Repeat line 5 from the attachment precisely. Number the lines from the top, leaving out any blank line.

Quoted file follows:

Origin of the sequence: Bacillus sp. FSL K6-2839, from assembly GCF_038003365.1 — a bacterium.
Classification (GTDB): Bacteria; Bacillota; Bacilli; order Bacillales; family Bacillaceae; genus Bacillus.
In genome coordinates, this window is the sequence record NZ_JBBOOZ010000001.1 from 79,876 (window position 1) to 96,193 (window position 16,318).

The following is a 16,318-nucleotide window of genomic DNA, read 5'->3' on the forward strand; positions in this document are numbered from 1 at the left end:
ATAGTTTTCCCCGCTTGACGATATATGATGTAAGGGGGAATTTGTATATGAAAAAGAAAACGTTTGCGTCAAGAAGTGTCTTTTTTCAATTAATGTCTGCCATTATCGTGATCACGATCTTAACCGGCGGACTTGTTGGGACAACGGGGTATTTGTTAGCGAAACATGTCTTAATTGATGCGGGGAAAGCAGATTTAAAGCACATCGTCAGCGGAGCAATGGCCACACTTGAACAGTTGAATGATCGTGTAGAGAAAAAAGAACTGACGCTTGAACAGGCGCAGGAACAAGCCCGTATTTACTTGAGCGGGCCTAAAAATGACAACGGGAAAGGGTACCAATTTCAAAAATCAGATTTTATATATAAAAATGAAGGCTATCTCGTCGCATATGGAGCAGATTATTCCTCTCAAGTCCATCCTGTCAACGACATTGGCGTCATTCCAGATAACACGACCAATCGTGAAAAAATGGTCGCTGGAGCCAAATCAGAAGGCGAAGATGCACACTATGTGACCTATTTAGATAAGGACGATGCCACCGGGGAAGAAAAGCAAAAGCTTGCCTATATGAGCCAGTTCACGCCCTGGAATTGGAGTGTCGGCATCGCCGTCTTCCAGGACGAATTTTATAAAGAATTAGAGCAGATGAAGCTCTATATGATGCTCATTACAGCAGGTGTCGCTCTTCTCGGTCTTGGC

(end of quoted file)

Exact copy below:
ATAGTTTTCCCCGCTTGACGATATATGATGTAAGGGGGAATTTGTATATGAAAAAGAAAACGTTTGCGTCAAGAAGTGTCTTTTTTCAATTAATGTCTGCCATTATCGTGATCACGATCTTAACCGGCGGACTTGTTGGGACAACGGGGTATTTGTTAGCGAAACATGTCTTAATTGATGCGGGGAAAGCAGATTTAAAGCACATCGTCAGCGGAGCAATGGCCACACTTGAACAGTTGAATGATCGTGTAGAGAAAAAAGAACTGACGCTTGAACAGGCGCAGGAACAAGCCCGTATTTACTTGAGCGGGCCTAAAAATGACAACGGGAAAGGGTACCAATTTCAAAAATCAGATTTTATATATAAAAATGAAGGCTATCTCGTCGCATATGGAGCAGATTATTCCTCTCAAGTCCATCCTGTCAACGACATTGGCGTCATTCCAGATAACACGACCAATCGTGAAAAAATGGTCGCTGGAGCCAAATCAGAAGGCGAAGATGCACACTATGTGACCTATTTAGATAAGGACGATGCCACCGGGGAAGAAAAGCAAAAGCTTGCCTATATGAGCCAGTTCACGCCCTGGAATTGGAGTGTCGGCATCGCCGTCTTCCAGGACGAATTTTATAAAGAATTAGAGCAGATGAAGCTCTATATGATGCTCATTACAGCAGGTGTCGCTCTTCTCGGTCTTGGC